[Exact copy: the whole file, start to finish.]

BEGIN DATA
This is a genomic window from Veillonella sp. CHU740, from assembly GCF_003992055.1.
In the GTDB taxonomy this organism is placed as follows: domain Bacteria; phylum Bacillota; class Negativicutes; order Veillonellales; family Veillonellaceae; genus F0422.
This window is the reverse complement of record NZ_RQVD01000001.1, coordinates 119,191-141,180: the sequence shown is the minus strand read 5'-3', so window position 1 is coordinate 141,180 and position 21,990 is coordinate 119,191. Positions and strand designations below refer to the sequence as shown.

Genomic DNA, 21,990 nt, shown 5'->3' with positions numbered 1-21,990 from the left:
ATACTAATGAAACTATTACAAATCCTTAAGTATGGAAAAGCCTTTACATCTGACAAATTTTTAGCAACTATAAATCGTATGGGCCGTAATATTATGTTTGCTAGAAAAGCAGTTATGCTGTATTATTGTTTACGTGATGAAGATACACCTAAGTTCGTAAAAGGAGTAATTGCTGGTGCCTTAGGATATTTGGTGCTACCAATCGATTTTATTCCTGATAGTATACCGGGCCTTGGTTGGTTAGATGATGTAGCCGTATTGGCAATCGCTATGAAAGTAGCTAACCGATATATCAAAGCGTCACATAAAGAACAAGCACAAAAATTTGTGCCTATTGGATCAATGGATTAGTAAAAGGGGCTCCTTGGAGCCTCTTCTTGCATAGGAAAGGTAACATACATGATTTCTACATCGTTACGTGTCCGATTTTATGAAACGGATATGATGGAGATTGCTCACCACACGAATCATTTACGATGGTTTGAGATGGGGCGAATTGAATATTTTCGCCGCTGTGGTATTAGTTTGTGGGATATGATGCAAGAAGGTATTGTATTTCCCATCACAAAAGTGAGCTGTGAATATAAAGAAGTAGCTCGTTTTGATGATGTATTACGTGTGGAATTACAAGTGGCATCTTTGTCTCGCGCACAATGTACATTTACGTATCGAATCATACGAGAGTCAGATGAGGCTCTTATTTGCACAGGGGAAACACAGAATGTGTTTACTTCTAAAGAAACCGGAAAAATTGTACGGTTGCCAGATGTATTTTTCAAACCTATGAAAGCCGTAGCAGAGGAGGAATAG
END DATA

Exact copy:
This is a genomic window from Veillonella sp. CHU740, from assembly GCF_003992055.1.
In the GTDB taxonomy this organism is placed as follows: domain Bacteria; phylum Bacillota; class Negativicutes; order Veillonellales; family Veillonellaceae; genus F0422.
This window is the reverse complement of record NZ_RQVD01000001.1, coordinates 119,191-141,180: the sequence shown is the minus strand read 5'-3', so window position 1 is coordinate 141,180 and position 21,990 is coordinate 119,191. Positions and strand designations below refer to the sequence as shown.

Genomic DNA, 21,990 nt, shown 5'->3' with positions numbered 1-21,990 from the left:
ATACTAATGAAACTATTACAAATCCTTAAGTATGGAAAAGCCTTTACATCTGACAAATTTTTAGCAACTATAAATCGTATGGGCCGTAATATTATGTTTGCTAGAAAAGCAGTTATGCTGTATTATTGTTTACGTGATGAAGATACACCTAAGTTCGTAAAAGGAGTAATTGCTGGTGCCTTAGGATATTTGGTGCTACCAATCGATTTTATTCCTGATAGTATACCGGGCCTTGGTTGGTTAGATGATGTAGCCGTATTGGCAATCGCTATGAAAGTAGCTAACCGATATATCAAAGCGTCACATAAAGAACAAGCACAAAAATTTGTGCCTATTGGATCAATGGATTAGTAAAAGGGGCTCCTTGGAGCCTCTTCTTGCATAGGAAAGGTAACATACATGATTTCTACATCGTTACGTGTCCGATTTTATGAAACGGATATGATGGAGATTGCTCACCACACGAATCATTTACGATGGTTTGAGATGGGGCGAATTGAATATTTTCGCCGCTGTGGTATTAGTTTGTGGGATATGATGCAAGAAGGTATTGTATTTCCCATCACAAAAGTGAGCTGTGAATATAAAGAAGTAGCTCGTTTTGATGATGTATTACGTGTGGAATTACAAGTGGCATCTTTGTCTCGCGCACAATGTACATTTACGTATCGAATCATACGAGAGTCAGATGAGGCTCTTATTTGCACAGGGGAAACACAGAATGTGTTTACTTCTAAAGAAACCGGAAAAATTGTACGGTTGCCAGATGTATTTTTCAAACCTATGAAAGCCGTAGCAGAGGAGGAATAG